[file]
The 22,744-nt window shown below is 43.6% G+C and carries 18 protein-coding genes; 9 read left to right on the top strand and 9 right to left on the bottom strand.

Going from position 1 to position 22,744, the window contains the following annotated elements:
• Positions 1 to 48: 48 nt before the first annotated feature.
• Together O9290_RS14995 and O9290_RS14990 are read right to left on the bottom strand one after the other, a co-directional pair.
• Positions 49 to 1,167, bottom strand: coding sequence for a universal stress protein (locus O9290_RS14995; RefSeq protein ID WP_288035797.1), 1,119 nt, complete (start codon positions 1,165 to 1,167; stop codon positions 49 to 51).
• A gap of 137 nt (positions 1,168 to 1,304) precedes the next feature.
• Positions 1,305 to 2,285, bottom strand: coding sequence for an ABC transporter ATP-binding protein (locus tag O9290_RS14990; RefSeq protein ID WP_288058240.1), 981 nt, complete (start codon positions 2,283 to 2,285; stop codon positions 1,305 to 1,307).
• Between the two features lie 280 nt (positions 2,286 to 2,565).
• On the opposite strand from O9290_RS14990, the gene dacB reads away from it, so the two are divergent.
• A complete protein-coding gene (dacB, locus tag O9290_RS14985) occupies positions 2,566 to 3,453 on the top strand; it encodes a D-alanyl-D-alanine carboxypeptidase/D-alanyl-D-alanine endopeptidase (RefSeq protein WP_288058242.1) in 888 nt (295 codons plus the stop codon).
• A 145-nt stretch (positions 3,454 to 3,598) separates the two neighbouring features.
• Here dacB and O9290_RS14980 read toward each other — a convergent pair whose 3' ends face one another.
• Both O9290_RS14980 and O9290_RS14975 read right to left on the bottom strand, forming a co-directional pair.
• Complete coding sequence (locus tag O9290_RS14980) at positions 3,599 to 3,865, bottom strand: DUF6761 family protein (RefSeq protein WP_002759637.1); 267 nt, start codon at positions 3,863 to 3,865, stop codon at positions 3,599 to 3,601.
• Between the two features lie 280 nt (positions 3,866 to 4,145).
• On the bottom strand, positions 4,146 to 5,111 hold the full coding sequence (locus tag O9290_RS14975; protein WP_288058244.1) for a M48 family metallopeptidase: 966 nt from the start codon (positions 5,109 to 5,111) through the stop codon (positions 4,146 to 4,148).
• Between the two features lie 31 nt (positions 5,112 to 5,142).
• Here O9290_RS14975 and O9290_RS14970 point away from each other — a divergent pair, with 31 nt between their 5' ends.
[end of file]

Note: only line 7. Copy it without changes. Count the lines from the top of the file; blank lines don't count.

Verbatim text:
• Positions 1,305 to 2,285, bottom strand: coding sequence for an ABC transporter ATP-binding protein (locus tag O9290_RS14990; RefSeq protein ID WP_288058240.1), 981 nt, complete (start codon positions 2,283 to 2,285; stop codon positions 1,305 to 1,307).